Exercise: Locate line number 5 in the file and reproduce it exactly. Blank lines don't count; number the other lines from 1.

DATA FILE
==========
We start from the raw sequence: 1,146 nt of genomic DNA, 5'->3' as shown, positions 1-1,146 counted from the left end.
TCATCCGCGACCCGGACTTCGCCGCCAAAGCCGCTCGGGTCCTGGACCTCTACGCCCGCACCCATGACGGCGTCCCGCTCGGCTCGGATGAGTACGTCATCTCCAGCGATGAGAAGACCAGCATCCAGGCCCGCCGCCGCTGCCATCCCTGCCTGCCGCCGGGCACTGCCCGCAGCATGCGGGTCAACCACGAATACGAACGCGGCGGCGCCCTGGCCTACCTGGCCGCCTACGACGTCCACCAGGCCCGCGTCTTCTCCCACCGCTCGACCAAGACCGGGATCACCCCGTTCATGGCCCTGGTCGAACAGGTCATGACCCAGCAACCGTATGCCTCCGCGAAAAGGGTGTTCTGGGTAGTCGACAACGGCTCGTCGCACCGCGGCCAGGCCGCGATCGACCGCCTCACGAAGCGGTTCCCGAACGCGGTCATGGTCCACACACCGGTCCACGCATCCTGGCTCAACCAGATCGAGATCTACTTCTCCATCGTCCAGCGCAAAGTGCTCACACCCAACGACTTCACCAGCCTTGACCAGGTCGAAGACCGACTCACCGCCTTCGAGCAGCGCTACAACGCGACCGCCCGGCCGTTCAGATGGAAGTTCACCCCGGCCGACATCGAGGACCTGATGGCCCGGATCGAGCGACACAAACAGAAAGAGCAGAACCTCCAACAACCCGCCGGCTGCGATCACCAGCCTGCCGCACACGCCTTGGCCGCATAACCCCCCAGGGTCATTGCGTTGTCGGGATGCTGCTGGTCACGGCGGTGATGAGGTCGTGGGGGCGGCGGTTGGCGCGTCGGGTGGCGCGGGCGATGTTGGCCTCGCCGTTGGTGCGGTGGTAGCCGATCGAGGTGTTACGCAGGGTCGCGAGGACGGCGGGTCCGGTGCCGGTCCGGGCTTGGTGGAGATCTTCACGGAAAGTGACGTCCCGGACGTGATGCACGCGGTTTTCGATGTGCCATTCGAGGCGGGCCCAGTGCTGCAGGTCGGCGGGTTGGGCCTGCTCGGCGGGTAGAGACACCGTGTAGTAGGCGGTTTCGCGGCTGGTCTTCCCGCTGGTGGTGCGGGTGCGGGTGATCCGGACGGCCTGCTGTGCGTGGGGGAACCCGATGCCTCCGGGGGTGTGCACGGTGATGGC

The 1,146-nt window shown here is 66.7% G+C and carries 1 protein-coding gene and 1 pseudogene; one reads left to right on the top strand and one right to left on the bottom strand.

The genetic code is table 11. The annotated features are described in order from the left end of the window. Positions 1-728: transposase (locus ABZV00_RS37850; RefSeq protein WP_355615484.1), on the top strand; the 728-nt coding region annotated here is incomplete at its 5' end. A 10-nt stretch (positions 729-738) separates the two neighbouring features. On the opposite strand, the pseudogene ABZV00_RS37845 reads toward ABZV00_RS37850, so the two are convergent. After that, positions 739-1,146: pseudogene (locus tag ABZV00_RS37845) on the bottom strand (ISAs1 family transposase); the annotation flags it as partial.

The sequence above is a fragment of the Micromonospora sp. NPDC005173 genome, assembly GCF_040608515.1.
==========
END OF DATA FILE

The sequence above is a fragment of the Micromonospora sp. NPDC005173 genome, assembly GCF_040608515.1.